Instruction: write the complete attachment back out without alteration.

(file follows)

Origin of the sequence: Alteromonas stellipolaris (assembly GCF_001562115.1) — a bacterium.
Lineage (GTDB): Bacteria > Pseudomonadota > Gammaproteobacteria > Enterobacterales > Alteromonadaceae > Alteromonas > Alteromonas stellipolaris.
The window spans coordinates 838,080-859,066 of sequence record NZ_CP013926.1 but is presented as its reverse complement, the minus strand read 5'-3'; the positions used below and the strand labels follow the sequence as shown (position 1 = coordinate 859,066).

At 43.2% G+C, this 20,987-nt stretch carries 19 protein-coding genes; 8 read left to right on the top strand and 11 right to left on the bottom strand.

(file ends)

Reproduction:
Origin of the sequence: Alteromonas stellipolaris (assembly GCF_001562115.1) — a bacterium.
Lineage (GTDB): Bacteria > Pseudomonadota > Gammaproteobacteria > Enterobacterales > Alteromonadaceae > Alteromonas > Alteromonas stellipolaris.
The window spans coordinates 838,080-859,066 of sequence record NZ_CP013926.1 but is presented as its reverse complement, the minus strand read 5'-3'; the positions used below and the strand labels follow the sequence as shown (position 1 = coordinate 859,066).

At 43.2% G+C, this 20,987-nt stretch carries 19 protein-coding genes; 8 read left to right on the top strand and 11 right to left on the bottom strand.